2014 Young Scholar: Temma Carruthers-Taylor

ACT scholars 2014
ACT Committee Coordinator Tony Fischer, Sarah van Bronswijk, Soumi Paul Mukhopadhyay, Temma Carruthers-Taylor

Temma Carruthers-Taylor

Australian National University
Sponsored by the ACT Committee

After completing school in Canberra, Temma worked as a jillaroo in remote Wester Australia (Pilbara). It was during this time she gained a deep appreciation for the age and beauty of our earth. She pursued this interest through a degree in geology and soil science at the Australian National University, and by undertaking rice paddy soil research in Vietnam. During the research, she gained experience conducting research in a developing country and learned about more South East Asian culture, people and science. At the conference, Temma seeks to expand her knowledge of the practical side of agriculture and food efficiency challenges, as well as the ethical concerns in achieving a well-rounded understanding of agricultural systems.

Conference report

Gaining a wider understanding of food issues was is exactly what I wanted to get out of attending the conference, and I now can develop this knowledge in my personal and professional life.”

Coming from a science background, I came to the Feeding 9 Billion, Well conference in search of information and knowledge on food production to consumer issues. Before the conference I had a broad but shallow understanding of the issues to be discussed, but I lacked an understanding of the practical aspects. Feeding 9 Billion, Well allowed me to get an understanding of the decisions and challenges we face as a first world nation and globally. I attained well-rounded awareness of the ethical, economic and food security issues that are prevalent and possible solutions to the food crisis.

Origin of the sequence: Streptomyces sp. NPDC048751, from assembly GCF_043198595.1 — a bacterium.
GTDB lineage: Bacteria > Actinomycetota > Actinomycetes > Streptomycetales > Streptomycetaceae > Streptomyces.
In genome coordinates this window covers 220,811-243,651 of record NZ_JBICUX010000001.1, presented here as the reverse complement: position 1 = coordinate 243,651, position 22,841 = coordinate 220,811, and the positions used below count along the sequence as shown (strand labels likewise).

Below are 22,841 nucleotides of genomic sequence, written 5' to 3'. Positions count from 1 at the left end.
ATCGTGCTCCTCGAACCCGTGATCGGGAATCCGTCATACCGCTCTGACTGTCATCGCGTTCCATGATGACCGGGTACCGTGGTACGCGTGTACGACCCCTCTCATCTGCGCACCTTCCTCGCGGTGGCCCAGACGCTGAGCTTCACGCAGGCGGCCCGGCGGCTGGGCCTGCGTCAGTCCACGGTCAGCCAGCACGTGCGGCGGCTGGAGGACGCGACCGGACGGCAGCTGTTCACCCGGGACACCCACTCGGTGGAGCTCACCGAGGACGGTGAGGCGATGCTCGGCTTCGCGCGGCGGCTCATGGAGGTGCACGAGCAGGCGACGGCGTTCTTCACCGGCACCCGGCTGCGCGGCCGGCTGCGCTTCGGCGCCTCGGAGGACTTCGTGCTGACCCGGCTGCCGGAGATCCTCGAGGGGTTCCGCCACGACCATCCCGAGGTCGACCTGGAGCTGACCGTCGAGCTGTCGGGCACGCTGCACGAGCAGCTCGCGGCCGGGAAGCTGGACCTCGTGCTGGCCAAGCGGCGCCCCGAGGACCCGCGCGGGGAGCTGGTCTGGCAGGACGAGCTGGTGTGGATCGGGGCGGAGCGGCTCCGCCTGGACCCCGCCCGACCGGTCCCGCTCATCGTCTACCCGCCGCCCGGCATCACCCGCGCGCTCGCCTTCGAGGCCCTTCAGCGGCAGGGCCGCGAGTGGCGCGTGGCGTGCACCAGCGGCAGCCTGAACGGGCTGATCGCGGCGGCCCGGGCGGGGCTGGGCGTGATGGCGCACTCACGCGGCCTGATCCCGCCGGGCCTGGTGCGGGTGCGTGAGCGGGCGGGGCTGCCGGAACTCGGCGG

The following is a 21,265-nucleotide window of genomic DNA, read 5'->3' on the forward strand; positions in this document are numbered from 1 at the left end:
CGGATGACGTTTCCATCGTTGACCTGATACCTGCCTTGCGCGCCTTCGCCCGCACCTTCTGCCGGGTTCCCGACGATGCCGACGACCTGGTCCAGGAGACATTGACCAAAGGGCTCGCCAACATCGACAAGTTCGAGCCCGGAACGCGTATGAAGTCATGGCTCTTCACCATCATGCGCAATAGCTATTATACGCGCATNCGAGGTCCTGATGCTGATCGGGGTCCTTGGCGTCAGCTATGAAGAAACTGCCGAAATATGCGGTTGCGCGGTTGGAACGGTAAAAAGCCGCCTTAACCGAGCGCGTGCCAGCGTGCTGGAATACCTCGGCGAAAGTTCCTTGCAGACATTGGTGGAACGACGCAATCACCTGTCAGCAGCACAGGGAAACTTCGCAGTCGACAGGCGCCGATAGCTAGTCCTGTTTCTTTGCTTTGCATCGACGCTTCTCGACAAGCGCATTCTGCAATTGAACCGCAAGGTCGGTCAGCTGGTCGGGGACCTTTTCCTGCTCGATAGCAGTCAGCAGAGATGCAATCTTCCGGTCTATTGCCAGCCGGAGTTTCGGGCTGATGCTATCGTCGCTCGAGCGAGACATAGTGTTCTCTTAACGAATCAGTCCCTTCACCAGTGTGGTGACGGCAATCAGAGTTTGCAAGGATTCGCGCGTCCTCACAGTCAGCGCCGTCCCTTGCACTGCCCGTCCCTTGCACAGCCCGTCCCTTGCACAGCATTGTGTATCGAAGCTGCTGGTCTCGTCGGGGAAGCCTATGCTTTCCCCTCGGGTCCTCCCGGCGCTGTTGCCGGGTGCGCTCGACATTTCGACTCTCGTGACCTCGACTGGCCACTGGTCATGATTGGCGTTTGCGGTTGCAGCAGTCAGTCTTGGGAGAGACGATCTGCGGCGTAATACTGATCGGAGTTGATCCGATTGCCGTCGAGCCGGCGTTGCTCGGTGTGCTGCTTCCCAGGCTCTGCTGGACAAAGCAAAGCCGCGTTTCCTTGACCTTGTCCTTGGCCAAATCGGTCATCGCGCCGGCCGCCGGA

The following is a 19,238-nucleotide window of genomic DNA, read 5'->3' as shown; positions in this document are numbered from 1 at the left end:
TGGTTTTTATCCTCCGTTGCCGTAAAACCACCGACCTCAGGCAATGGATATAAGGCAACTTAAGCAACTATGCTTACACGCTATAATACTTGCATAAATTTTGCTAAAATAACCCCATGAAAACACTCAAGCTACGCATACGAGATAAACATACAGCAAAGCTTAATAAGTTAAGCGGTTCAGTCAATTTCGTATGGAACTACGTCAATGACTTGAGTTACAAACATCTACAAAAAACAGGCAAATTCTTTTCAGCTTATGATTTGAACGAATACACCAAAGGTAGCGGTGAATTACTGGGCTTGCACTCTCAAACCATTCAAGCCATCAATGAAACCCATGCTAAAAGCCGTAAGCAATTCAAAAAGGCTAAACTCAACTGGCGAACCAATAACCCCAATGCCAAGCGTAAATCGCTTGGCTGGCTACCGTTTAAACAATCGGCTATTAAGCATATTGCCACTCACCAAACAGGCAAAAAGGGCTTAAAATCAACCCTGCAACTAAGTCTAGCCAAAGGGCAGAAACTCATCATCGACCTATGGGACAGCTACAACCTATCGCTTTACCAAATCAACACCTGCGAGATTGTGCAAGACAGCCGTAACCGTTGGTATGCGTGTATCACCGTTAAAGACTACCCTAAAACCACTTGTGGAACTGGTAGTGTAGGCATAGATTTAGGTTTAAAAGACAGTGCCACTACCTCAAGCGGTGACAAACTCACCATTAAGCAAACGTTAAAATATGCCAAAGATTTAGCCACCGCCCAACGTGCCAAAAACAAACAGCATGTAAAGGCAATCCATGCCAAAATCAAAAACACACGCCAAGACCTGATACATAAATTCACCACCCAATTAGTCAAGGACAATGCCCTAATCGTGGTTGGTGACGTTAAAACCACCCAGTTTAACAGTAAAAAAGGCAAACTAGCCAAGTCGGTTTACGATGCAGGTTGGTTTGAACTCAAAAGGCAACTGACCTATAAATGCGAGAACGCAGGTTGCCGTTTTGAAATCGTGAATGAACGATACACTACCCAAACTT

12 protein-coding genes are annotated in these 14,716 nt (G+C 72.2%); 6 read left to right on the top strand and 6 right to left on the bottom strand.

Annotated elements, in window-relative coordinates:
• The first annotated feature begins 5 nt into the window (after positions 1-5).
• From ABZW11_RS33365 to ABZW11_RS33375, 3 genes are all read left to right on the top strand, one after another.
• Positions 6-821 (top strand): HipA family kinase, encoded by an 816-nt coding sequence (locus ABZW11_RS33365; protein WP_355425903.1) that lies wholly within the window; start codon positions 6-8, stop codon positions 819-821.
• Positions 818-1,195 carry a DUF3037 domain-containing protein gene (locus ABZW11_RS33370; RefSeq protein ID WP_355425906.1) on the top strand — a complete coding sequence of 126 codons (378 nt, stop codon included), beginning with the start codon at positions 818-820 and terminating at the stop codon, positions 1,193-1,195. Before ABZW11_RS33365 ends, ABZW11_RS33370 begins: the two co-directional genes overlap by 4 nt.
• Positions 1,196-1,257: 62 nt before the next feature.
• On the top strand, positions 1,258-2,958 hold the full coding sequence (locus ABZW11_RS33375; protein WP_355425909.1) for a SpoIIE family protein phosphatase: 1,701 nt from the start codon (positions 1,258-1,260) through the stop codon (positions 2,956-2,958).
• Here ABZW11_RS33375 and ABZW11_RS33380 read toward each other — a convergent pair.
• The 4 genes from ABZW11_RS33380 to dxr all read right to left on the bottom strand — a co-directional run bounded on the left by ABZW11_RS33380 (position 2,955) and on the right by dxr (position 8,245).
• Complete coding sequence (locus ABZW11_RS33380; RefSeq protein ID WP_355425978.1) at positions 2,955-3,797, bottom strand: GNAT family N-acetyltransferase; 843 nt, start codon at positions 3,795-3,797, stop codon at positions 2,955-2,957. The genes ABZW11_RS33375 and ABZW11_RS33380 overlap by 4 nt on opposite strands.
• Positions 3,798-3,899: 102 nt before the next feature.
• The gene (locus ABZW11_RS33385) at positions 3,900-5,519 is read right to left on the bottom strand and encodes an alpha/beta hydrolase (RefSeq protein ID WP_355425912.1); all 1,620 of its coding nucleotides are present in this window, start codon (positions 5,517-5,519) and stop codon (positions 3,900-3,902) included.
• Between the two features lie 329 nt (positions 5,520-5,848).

I achieved a wider understanding of the importance of nutrition, changing food demands and cultural emphasis on particular foods. Dr. Shenggen Fan demonstrated that not only is there a need for more food, but the type of food and a balanced diet is equally important. An increased demand for meat and dairy products will soon become a major problem to both food production and distribution. The increased demands on meat will also have a flow-on impact by increasing demands on cereal crops and water supplies and will also intensification demands on refrigeration and transportation and increase demand on energy. Cultural attitudes towards food, as demonstrated predominantly by Dr. Norah Omot, can be an important consideration. As an example, people in PNG avoid potatoes because they are considered as village people foods and are therefore not favourable to those that consider themselves higher in status. Although I understood the impact of cultural attitudes and traditions to some extent, it was only during this conference I realised that full extent of the possible impact of these attitudes.

The solutions included emphasising the importance of women in agriculture, where education (at least primary school) can help reduce population growth, illustrated by Dr. Laurent Zessler. Catherine Bertini discussed that increasing women’s rights, and most particularly in the agricultural sector in second and third world countries, will also help to increase food security. Luke Chandler also discussed that Australia also has a role to play within the solution, by ensuring supply chain quality of meat and grain products and growing wheat and beef because we have the space. Waste is a major problem and Dr. Helen Szoke indicated that reducing, or at least reusing, waste could be a key to a successful feed population. Most of all agricultural technologies and research will play a pivotal role in feeding 9 billion, well, to increase food security, efficiency and help manage dietary nutrition.

The highlights of the conference for me was the Young Agriculture Scientists Forum and gaining a wider understanding of the issues to do with food production, transport, nutrition, security and ethics. The forum was a great way to meet people who are both starting out and those that have extensive experience and can pass on helpful knowledge. Gaining a wider understanding of food issues was is exactly what I wanted to get out of attending the conference, and I now can develop this knowledge in my personal and professional life.